Part two of our three-part series examines how people should form the basis of your digital strategy
This is part two of an ongoing three-part series. If you missed part one, you can catch up on it here.
This definition was simple: People are integral to embedding digital into your organisation, its processes and its operations. In order to build an effective digital strategy, you must be people-driven.
There is no one-size-fits-all template for digital strategy. A successful strategy will be built around the simple premise of connecting your mission with your people.
There are two types of people to consider: your staff (including employees and volunteers) and your supporters (including donors and service users). Your strategy must build around them.
For example, a digital strategy that doesn’t take into account how your staff work will not secure buy-in from the people in your organisation and will most likely be abandoned or not adhered to. Likewise, a strategy that doesn’t focus on delivering content and services to your beneficiaries on the digital channels they prefer to use will always be fighting an uphill battle.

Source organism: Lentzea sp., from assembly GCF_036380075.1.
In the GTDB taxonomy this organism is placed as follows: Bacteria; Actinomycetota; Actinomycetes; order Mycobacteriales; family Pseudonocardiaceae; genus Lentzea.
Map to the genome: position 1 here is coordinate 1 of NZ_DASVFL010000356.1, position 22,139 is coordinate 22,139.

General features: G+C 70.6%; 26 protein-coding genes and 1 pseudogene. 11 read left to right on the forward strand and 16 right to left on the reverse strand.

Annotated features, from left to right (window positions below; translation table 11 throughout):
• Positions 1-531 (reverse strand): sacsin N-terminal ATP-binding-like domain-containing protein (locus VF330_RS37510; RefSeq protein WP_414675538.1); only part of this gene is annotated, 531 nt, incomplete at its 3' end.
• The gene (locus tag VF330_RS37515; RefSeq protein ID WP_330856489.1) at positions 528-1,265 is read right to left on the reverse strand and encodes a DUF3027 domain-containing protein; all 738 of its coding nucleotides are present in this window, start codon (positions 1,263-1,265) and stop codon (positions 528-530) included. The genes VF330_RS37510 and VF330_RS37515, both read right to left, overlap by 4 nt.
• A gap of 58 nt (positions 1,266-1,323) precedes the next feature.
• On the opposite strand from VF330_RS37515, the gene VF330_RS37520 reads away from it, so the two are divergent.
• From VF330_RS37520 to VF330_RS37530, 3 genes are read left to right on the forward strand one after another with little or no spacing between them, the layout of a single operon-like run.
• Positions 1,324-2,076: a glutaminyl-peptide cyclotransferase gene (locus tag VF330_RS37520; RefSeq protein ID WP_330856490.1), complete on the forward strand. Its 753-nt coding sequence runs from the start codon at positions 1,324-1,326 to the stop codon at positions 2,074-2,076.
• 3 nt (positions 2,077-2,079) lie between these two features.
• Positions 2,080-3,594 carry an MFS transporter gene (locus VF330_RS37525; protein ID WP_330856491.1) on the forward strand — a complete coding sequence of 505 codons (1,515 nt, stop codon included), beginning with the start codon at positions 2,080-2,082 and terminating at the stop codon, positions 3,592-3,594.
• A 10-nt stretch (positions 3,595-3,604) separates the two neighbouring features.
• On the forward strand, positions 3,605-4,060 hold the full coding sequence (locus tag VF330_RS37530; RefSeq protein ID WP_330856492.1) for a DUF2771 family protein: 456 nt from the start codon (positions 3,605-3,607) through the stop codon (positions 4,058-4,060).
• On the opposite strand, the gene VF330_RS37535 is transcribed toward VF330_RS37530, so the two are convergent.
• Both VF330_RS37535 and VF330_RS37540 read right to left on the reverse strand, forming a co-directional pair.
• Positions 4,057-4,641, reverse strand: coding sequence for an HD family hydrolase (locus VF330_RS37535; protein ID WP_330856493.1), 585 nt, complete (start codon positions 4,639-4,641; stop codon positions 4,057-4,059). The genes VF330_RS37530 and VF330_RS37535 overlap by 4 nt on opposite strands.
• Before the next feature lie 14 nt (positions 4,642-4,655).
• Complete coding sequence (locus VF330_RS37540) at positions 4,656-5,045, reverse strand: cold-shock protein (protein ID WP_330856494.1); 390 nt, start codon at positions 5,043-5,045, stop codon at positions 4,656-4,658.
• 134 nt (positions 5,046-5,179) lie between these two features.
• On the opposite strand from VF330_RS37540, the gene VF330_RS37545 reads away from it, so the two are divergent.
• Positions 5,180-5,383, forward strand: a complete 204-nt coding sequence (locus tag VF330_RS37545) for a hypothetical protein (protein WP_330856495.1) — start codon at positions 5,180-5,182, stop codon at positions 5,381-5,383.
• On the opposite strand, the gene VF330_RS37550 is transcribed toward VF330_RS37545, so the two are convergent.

Choosing the right platforms for your digital strategy can be a daunting process. That’s why we’re saving it for part three of this series. Instead, we want to focus on how you can learn as much as possible about your people. This will make decisions regarding platforms much simpler.
Let’s dive into it!
Like with most things, change in digital strategy starts at the very top of the organisation with those in leadership positions.